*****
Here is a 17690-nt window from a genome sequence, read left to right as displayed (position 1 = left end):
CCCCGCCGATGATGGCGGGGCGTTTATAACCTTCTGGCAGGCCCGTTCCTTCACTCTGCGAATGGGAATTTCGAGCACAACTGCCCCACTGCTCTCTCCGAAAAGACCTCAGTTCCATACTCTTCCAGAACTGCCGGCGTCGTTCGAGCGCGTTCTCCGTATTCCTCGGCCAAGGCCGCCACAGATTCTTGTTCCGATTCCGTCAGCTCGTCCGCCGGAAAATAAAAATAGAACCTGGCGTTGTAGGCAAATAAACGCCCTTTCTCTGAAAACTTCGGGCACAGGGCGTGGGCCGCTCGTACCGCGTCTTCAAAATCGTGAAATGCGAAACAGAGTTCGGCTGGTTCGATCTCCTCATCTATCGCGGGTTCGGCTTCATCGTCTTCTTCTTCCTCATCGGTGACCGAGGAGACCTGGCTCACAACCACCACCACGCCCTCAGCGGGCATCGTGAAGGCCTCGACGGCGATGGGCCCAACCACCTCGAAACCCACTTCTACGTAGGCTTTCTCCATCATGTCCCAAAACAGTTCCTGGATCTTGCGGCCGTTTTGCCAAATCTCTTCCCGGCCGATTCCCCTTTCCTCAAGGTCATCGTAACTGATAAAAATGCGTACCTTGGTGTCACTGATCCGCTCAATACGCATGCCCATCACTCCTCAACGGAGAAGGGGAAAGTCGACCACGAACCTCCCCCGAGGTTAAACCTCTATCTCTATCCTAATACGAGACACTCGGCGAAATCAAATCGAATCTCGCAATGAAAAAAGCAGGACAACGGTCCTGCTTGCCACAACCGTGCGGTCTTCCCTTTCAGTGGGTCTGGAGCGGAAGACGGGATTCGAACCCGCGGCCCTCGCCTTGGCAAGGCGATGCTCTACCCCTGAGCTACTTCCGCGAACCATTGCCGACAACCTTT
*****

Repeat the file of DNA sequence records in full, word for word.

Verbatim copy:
Here is a 17690-nt window from a genome sequence, read left to right as displayed (position 1 = left end):
CCCCGCCGATGATGGCGGGGCGTTTATAACCTTCTGGCAGGCCCGTTCCTTCACTCTGCGAATGGGAATTTCGAGCACAACTGCCCCACTGCTCTCTCCGAAAAGACCTCAGTTCCATACTCTTCCAGAACTGCCGGCGTCGTTCGAGCGCGTTCTCCGTATTCCTCGGCCAAGGCCGCCACAGATTCTTGTTCCGATTCCGTCAGCTCGTCCGCCGGAAAATAAAAATAGAACCTGGCGTTGTAGGCAAATAAACGCCCTTTCTCTGAAAACTTCGGGCACAGGGCGTGGGCCGCTCGTACCGCGTCTTCAAAATCGTGAAATGCGAAACAGAGTTCGGCTGGTTCGATCTCCTCATCTATCGCGGGTTCGGCTTCATCGTCTTCTTCTTCCTCATCGGTGACCGAGGAGACCTGGCTCACAACCACCACCACGCCCTCAGCGGGCATCGTGAAGGCCTCGACGGCGATGGGCCCAACCACCTCGAAACCCACTTCTACGTAGGCTTTCTCCATCATGTCCCAAAACAGTTCCTGGATCTTGCGGCCGTTTTGCCAAATCTCTTCCCGGCCGATTCCCCTTTCCTCAAGGTCATCGTAACTGATAAAAATGCGTACCTTGGTGTCACTGATCCGCTCAATACGCATGCCCATCACTCCTCAACGGAGAAGGGGAAAGTCGACCACGAACCTCCCCCGAGGTTAAACCTCTATCTCTATCCTAATACGAGACACTCGGCGAAATCAAATCGAATCTCGCAATGAAAAAAGCAGGACAACGGTCCTGCTTGCCACAACCGTGCGGTCTTCCCTTTCAGTGGGTCTGGAGCGGAAGACGGGATTCGAACCCGCGGCCCTCGCCTTGGCAAGGCGATGCTCTACCCCTGAGCTACTTCCGCGAACCATTGCCGACAACCTTT